I'd argue that anytime you're in a situation where someone can inject themselves into the data stream between the user (you) and any server/service provider/content provider, you incur a higher level of risk than not.
First, let's look at the attack surface of your laptop (i'm assuming you're referring to a laptop here). Every computer can be a client or a server. In many cases, it can be both. There's increased risk when your laptop runs as some sort of server for an application because running as a server usually implies that the laptop is running a service that is accessible by someone. The risk becomes exaggerated when server software isn't properly patched or when there's a new attack vector that the vendor has not issued patches for. Do a Google search for services like BIND, Sendmail, SSHD, and you'll start to see that there are some vulnerabilities that are remotely exploitable. Fundamentally, this means that when your laptop is accessible by someone and there's a vulnerable version of some server software, then it's possible for an attacker to gain access to your computer. This access might be limited to certain parts or it could provide the attacker with admin (root) rights. It depends on the vulnerability and the service. Most OS's today usually come with some form of host-based firewall. However, some people tend to turn off firewalls. Some other people might open access to certain applications, especially if running a server service is authorized.
Second, another attack vector is network services. When someone can inject themselves into the data stream, an attacker can modify traffic in transit. Considering that most public hotspots don't implement high levels of security and wifi is provided as-is without any warranty. If you look hard enough, you may find the hotspot and trace it back to some sort of switch/router. In such instances, an attacker can easily inject themselves into the data stream and start sniffing sessions. A more advanced attacker could easily make themselves into a proxy and launch man in the middle (MITM) attacks where all sessions pass by their systems. SSL/TLS might provide data encryption, but an attacker that's injected themselves into the data stream could easily see the contents of encrypted traffic as well.
To answer your question, can someone hack into your computer and see what you've downloaded? It's certainly possible. But I'd argue that a malicious attacker will likely attempt to install some sort of malware on your system to extract more valuable data in the long term than a access list of downloaded software.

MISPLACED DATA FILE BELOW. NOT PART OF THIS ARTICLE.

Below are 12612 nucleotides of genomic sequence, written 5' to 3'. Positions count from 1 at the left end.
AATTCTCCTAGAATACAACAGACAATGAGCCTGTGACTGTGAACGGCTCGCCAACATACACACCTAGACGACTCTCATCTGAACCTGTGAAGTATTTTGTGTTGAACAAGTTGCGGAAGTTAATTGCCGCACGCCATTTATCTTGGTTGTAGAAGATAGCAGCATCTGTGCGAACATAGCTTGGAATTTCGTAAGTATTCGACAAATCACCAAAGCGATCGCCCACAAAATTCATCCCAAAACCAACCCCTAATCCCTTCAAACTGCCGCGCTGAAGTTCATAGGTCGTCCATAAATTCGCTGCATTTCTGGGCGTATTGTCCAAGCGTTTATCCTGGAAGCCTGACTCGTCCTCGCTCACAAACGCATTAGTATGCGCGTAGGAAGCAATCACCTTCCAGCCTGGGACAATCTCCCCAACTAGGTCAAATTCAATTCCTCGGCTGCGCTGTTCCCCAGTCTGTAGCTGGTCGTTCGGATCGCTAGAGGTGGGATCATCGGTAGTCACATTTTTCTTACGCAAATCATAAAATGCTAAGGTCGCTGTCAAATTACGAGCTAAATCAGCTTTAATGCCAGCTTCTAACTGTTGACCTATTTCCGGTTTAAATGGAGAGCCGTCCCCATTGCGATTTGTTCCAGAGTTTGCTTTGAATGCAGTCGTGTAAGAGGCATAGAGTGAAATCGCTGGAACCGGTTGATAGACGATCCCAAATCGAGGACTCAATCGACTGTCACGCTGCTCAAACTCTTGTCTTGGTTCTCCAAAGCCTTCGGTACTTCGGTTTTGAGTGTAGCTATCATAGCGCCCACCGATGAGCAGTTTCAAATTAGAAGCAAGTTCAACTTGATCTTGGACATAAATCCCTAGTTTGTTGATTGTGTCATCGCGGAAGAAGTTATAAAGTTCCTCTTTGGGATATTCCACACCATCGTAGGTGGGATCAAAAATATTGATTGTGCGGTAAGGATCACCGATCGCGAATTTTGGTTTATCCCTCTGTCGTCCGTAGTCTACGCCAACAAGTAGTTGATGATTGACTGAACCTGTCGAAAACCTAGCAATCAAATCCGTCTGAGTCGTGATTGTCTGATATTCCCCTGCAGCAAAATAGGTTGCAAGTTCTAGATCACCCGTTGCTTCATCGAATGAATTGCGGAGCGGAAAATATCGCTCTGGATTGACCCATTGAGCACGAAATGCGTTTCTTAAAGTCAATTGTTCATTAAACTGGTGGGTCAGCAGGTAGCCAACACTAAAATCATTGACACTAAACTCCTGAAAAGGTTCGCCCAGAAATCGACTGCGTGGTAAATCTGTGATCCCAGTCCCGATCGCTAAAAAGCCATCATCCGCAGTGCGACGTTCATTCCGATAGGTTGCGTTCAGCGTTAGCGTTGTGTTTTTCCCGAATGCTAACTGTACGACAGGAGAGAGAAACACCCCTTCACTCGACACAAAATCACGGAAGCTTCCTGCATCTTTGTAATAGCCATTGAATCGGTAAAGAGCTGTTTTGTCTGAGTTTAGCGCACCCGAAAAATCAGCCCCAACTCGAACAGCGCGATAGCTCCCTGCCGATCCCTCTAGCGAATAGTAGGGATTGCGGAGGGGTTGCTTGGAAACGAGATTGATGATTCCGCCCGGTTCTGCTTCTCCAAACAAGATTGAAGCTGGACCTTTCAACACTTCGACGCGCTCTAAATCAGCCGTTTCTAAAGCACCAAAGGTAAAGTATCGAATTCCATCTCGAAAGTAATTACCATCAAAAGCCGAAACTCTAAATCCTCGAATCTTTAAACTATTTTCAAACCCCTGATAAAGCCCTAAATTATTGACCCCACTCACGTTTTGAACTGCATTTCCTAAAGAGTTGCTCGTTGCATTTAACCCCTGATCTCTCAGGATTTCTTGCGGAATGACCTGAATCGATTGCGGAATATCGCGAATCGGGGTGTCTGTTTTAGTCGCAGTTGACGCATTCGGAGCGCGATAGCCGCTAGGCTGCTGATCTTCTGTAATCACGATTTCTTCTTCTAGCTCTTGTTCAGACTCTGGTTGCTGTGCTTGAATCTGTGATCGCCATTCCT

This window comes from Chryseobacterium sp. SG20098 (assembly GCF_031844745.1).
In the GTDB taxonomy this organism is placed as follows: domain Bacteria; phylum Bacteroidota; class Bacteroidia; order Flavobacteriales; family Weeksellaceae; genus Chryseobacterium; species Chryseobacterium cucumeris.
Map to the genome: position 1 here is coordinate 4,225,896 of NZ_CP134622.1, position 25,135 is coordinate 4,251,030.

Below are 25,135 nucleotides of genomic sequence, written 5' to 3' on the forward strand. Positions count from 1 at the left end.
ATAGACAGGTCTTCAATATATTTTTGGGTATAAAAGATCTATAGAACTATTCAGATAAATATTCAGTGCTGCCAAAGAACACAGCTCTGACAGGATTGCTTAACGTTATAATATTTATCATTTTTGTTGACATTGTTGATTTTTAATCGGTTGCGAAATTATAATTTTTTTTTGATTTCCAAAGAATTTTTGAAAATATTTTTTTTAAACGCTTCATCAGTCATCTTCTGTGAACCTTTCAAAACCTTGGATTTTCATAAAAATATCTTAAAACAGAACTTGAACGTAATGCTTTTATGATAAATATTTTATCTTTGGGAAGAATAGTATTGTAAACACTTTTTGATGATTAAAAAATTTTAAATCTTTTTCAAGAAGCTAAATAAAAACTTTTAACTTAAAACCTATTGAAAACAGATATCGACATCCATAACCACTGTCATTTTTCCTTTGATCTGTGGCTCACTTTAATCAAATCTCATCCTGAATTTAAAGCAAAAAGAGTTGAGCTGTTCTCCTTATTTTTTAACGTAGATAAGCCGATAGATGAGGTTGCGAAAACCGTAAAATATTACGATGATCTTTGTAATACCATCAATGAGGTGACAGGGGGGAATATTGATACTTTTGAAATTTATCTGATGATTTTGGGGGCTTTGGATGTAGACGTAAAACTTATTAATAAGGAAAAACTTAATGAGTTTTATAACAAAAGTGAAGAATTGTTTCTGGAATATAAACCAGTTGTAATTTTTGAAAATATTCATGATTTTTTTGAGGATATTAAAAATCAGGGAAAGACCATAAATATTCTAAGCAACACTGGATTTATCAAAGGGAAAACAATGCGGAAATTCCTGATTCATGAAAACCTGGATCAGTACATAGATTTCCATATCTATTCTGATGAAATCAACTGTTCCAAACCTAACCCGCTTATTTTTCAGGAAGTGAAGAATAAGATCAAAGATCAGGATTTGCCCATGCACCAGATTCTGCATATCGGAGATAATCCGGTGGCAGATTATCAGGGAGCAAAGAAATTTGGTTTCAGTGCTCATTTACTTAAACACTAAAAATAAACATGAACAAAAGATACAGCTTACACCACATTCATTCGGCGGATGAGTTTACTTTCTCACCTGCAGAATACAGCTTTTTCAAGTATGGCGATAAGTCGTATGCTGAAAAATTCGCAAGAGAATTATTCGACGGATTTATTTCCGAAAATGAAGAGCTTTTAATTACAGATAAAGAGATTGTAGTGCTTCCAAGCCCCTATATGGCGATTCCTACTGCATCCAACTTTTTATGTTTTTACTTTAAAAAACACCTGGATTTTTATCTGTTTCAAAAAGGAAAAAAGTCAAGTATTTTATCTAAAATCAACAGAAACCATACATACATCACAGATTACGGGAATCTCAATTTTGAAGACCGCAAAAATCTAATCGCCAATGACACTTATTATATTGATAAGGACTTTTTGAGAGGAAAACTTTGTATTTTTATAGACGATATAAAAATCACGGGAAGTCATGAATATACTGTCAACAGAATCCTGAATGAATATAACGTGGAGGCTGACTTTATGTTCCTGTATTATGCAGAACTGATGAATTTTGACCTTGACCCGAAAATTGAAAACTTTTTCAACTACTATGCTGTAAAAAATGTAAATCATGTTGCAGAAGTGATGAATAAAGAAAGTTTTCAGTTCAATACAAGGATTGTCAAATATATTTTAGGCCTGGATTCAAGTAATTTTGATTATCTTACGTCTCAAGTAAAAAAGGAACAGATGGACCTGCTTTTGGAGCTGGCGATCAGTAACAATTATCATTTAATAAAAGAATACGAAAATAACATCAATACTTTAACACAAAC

Is what you're doing risky? Yes - every action comes with risk. Any public network simplifies the launch of an attack. Consider the ease at which anyone can setup a wifi hotspot. You'll likely see wireless networks like "Free Wifi" or "Free Hotspot" in many locations. Many users are smart enough not to connect to those networks. However, what if you went to a coffee shop and saw a wifi network called "ATT" or labeled as some coffeeshop name? The same people that avoid "Free wifi" networks may choose to connect to someone that looks more official.
With that said, if you have host-based firewalls enabled, consistently patch OS and applications (i.e. Flash, Acrobat, Office, etc), use some sort of AV (not really effective against modern malware (i.e. 0day) but still affords some level of protection), don't enable unnecessary services, and perhaps use a VPN connection, the risk of compromise will be lower overall. At the same time, attackers are becoming more organized and are after money. So if you don't access banking sites, access or store data that is sensitive, or otherwise use the laptop in such a way to not access sensitive data, then you'll be at lower risk of losing important data (i.e. identity stolen, loss of corporate data, etc).